IN OFFICIAL RELATIONS WITH THE WHO

WORLD HEALTH ORGANIZATION

Trans-tibial alignment
Normal bench alignment

Noelle Lannon, Canada
This article is the first in a series on prosthetic alignment.

"Alignment" refers to the spatial relationship between the prosthetic socket and foot. The main purpose of alignment is to position the prosthetic socket with respect to the foot so that undesirable patterns of force applied to the residual limb are avoided. A second purpose is to produce a normal pattern of gait.

Concept of moments
A moment is defined as "the tendency of a force to create rotation about a certain point". In prosthetic alignment it may be assumed that this point is located roughly in the geometric center of the prosthetic socket ("center of socket"). The socket may be considered to have a tendency to rotate about this point, and this rotation is resisted by the force applied by the residual limb (stump).

The prosthesis is subject to downward forces applied by the residuum from above, and by the reaction force from the ground below. If the downward force applied by the stump, and upward acting ground reaction force (GRF) are acting in the same line (collinear), there is no tendency for the socket to change its angular relationship with respect to the residual limb (rotate about the theoretical center of socket). If they are not collinear, there will be a tendency for the socket to change its relationship with respect to the stump (rotate). This tendency is best resisted with a good fitting total contact socket, and is influenced by the alignment of the prosthesis.

This described tendency of the socket to rotate about the limb in turn creates forces that act on the stump. Forces acting on the stump can be controlled so that relatively higher forces (pressure) will be applied to the areas where they are best accommodated and are most effective. These forces may also be reduced in pressure sensitive areas.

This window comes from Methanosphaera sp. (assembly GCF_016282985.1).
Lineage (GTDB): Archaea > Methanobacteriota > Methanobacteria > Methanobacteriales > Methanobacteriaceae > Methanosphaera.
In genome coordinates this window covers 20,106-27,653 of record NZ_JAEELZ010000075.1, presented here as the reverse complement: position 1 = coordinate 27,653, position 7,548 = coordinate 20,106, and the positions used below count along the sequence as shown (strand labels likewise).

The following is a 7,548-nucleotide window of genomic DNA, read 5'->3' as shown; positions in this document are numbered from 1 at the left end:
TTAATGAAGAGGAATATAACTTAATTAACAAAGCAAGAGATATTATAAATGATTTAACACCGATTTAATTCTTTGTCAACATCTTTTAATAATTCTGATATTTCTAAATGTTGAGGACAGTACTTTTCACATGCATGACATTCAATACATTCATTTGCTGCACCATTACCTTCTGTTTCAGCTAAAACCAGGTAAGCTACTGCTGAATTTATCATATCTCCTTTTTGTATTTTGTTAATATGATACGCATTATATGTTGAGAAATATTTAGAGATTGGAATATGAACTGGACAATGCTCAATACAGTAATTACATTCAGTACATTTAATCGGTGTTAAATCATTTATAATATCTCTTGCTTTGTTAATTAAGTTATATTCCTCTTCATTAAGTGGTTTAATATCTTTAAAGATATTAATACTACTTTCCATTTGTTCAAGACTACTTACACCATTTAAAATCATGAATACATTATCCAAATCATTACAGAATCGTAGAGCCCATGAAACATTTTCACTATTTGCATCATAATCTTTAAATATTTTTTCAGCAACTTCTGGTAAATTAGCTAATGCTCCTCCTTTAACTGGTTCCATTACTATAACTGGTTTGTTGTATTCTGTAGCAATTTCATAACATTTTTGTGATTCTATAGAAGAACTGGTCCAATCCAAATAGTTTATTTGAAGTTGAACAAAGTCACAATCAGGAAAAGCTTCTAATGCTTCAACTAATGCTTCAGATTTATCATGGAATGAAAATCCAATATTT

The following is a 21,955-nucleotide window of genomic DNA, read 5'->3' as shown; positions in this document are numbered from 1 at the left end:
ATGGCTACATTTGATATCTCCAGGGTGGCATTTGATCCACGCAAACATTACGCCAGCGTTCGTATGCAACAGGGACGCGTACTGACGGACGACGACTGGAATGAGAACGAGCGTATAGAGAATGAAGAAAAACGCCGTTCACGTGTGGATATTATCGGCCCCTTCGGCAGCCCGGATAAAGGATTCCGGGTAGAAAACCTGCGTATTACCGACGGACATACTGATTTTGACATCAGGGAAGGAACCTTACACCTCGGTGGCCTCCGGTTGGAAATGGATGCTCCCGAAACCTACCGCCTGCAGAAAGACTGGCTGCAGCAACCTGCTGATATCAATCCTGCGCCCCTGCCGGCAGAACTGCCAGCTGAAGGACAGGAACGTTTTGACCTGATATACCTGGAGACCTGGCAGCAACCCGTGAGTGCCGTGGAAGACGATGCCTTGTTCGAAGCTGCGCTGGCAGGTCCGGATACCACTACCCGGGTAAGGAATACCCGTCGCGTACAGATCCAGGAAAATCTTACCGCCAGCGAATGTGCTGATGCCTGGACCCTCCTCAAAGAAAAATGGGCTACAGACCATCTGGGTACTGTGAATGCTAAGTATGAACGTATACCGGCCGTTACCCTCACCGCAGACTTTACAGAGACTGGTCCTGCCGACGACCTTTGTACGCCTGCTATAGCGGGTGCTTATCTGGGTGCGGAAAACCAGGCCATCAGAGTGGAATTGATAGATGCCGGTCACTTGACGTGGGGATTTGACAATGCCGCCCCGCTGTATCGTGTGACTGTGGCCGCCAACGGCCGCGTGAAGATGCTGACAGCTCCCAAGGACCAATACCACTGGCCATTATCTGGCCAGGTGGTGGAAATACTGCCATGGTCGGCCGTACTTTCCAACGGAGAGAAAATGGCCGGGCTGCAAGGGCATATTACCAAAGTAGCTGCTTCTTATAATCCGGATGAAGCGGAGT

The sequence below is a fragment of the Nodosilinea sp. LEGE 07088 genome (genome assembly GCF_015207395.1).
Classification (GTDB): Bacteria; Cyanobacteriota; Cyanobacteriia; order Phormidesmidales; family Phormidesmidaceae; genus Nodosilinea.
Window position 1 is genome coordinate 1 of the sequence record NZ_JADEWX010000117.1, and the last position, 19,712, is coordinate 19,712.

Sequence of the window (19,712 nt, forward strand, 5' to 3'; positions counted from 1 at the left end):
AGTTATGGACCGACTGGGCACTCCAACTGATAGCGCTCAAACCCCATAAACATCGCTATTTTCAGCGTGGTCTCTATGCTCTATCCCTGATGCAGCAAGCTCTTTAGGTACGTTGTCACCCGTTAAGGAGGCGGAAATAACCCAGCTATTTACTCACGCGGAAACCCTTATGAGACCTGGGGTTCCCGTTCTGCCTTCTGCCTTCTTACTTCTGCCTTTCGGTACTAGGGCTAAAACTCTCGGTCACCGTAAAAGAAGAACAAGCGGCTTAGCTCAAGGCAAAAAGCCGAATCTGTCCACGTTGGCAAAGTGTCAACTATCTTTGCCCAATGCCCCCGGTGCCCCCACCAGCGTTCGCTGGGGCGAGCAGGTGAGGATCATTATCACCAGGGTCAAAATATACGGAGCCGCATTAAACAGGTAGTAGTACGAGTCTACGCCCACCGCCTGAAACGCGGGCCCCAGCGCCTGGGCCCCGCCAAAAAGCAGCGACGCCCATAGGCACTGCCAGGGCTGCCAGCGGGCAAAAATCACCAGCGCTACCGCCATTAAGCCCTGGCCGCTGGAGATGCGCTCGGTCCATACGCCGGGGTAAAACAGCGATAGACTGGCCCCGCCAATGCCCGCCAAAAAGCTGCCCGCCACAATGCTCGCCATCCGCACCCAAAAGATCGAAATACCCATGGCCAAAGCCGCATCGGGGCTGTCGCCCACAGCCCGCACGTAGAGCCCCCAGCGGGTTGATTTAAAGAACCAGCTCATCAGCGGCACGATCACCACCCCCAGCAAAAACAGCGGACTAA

Bench alignment
Taking the time to properly bench align a prosthesis contributes to a smooth, energy efficient gait pattern. This includes controlled knee flexion after heel strike, smooth rollover with limited recurvatum (hyperextension), and heel off prior to initial contact on the normal (other) foot.

In the sagittal plane, proper anteroposterior (AP) positioning of the socket with regard to the foot will result in even weight distribution between the heel and toe portion of the foot statically.
For a trans-tibial prosthesis, a plumb line (gravitational line 90° to the ground) should fall through the center of socket (it may be easier to mark this with an erasable marker), slightly anterior to where the ankle joint axis would be, and through the weight bearing area of the foot between the middle of the weight bearing surface of the heel, and the metatarsal heads (shown in Figures 1 and 2). When this is done make sure the appropriate heel height is approximated using a wood block or other device to lift the foot. Although some texts differ, generally five degrees of socket flexion is incorporated into an initial bench set-up (Figure 2). If the patient has a knee flexion contracture, this five degrees should be added to the degree of contracture present. For example, if the patient has a contracture of 10 degrees, the socket should initially be set in 15 degrees of flexion. This initial flexion, or socket tilt, will help assist better loading in the socket and helps create a smoother gait pattern. This flexion in the socket positions the limb in a natural midstance position and helps reduce hyperextension tendencies during gait.

 

 


Fig. 2: standard flexion angle of the socket in the sagittal plane
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